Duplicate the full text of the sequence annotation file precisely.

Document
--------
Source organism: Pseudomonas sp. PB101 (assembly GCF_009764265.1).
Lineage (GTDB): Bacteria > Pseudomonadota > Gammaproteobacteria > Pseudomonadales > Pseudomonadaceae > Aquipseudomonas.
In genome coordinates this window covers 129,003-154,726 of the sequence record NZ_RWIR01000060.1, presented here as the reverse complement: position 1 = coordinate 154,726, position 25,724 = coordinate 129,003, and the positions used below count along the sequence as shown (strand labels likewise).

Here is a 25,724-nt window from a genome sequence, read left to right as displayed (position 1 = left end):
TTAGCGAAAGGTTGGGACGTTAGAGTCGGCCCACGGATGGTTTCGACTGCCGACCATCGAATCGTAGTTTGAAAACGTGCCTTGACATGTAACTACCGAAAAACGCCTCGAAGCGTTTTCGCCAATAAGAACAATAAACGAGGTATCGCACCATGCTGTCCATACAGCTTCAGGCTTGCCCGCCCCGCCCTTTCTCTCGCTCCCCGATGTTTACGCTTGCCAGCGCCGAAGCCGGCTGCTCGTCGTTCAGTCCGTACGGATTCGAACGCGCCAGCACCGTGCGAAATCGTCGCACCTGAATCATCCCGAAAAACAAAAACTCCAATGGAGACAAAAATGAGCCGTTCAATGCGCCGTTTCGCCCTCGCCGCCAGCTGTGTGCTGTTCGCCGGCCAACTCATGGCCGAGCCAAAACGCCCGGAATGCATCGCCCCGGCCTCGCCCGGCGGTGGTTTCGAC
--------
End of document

Source organism: Pseudomonas sp. PB101 (assembly GCF_009764265.1).
Lineage (GTDB): Bacteria > Pseudomonadota > Gammaproteobacteria > Pseudomonadales > Pseudomonadaceae > Aquipseudomonas.
In genome coordinates this window covers 129,003-154,726 of the sequence record NZ_RWIR01000060.1, presented here as the reverse complement: position 1 = coordinate 154,726, position 25,724 = coordinate 129,003, and the positions used below count along the sequence as shown (strand labels likewise).

Here is a 25,724-nt window from a genome sequence, read left to right as displayed (position 1 = left end):
TTAGCGAAAGGTTGGGACGTTAGAGTCGGCCCACGGATGGTTTCGACTGCCGACCATCGAATCGTAGTTTGAAAACGTGCCTTGACATGTAACTACCGAAAAACGCCTCGAAGCGTTTTCGCCAATAAGAACAATAAACGAGGTATCGCACCATGCTGTCCATACAGCTTCAGGCTTGCCCGCCCCGCCCTTTCTCTCGCTCCCCGATGTTTACGCTTGCCAGCGCCGAAGCCGGCTGCTCGTCGTTCAGTCCGTACGGATTCGAACGCGCCAGCACCGTGCGAAATCGTCGCACCTGAATCATCCCGAAAAACAAAAACTCCAATGGAGACAAAAATGAGCCGTTCAATGCGCCGTTTCGCCCTCGCCGCCAGCTGTGTGCTGTTCGCCGGCCAACTCATGGCCGAGCCAAAACGCCCGGAATGCATCGCCCCGGCCTCGCCCGGCGGTGGTTTCGAC